I’m grateful to the International Biographers Organization (BIO) for giving me its 2017 Hazel Rowley Prize. I received the award, for the best proposal for a first biography, on May 20 at BIO’s conference in Boston.
BIO began around the time I started my book project. The group has been a terrific resource, especially to a novice biographer like me. The members — ranging from major prize winners to beginners — offer a very supportive network.
BIO’s founders include the Pulitzer Prize-winning biographer James McGrath Morris. In 2013, soon after starting research for my book on Eliza Scidmore, I benefited greatly from Jamie’s mentoring as the recipient of a Mayborn Fellowship in Biography.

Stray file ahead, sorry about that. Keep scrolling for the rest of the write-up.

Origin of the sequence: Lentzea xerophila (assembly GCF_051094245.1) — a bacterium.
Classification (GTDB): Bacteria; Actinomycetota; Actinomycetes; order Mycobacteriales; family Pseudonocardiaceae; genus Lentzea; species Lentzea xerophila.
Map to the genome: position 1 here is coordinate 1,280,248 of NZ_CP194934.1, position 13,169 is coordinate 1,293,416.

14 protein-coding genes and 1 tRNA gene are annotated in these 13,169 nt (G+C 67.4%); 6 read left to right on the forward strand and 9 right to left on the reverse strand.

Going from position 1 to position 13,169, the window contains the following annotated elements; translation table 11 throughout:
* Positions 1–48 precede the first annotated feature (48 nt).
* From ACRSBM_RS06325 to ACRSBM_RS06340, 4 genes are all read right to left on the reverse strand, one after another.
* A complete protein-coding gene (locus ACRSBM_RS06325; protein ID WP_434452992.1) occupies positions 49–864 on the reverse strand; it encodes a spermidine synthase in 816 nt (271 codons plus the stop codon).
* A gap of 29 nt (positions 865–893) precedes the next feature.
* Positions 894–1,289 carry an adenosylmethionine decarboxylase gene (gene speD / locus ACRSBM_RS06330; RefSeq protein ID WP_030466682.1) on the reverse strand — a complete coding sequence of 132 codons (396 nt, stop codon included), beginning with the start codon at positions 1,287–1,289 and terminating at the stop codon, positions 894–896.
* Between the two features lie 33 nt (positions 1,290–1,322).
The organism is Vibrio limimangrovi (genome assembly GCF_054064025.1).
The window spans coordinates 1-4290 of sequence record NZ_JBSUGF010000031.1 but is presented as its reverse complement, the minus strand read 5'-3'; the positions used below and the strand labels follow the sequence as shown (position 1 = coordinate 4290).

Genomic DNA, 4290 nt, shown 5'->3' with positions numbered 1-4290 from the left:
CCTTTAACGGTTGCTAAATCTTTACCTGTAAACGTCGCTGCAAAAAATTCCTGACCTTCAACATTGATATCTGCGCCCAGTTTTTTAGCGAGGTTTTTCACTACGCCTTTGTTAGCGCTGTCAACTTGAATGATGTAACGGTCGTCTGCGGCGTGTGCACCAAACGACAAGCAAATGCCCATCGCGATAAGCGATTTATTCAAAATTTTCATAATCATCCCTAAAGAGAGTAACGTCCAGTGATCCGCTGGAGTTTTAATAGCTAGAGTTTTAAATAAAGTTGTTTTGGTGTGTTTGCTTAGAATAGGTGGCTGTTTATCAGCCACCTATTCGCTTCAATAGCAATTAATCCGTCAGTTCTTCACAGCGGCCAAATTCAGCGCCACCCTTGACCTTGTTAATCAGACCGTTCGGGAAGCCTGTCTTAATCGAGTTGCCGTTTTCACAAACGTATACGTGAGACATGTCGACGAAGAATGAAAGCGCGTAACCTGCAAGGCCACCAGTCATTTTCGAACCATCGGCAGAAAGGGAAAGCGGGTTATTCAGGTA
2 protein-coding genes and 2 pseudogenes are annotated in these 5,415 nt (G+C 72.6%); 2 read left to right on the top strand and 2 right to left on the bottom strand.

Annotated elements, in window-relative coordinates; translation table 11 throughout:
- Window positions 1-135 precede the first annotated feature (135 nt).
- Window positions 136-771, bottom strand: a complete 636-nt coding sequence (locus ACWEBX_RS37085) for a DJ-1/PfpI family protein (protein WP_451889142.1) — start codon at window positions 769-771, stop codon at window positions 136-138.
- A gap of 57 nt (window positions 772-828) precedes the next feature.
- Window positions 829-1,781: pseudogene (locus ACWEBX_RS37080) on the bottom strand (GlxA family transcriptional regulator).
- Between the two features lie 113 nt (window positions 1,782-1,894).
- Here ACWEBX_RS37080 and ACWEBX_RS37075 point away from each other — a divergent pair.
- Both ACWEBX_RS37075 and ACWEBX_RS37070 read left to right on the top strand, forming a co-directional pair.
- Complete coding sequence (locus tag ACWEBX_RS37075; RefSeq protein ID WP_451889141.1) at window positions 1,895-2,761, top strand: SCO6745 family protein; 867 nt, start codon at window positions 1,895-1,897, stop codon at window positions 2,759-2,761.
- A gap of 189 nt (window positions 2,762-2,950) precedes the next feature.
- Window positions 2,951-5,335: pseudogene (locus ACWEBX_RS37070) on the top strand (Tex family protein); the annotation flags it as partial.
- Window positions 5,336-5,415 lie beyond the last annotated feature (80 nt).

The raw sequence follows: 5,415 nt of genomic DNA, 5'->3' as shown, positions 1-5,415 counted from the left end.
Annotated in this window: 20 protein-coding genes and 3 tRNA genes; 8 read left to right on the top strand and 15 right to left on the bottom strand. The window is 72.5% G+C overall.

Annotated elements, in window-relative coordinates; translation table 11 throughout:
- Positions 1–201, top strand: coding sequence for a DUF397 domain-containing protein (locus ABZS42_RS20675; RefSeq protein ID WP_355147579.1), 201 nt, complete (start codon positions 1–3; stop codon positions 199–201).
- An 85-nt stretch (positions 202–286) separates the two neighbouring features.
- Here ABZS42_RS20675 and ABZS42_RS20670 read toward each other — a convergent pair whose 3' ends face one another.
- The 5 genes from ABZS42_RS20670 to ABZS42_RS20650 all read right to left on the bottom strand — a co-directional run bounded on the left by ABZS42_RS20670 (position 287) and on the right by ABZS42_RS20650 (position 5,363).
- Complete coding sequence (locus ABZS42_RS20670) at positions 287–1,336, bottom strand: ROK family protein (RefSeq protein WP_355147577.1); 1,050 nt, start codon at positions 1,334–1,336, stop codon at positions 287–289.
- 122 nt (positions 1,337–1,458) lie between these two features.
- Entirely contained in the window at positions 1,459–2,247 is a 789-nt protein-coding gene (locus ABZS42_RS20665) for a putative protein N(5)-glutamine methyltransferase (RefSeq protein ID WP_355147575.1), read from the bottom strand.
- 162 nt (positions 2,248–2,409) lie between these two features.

The recent prize I received from BIO honors the late biographer Hazel Rowley (1951-2011).
Born in London, educated in England and Australia, and a long-time resident of the United States, Rowley supported BIO strongly from its inception. The prize bears her name in tribute to her understanding of the need for biographers to help each other.
Rowley wrote four distinguished books before her untimely death.
The New York Times named Rowley’s Christina Stead: A Biography as a “Notable Book.” Richard Wright: The Life and Times became a Washington Post “Best Book.” Rowley’s book Tete-a-Tete: Simone de Beauvoir and Jean-Paul Sartre has been translated into 12 languages. And her book Franklin and Eleanor: An Extraordinary Marriage made NPR’s list of favorite picks.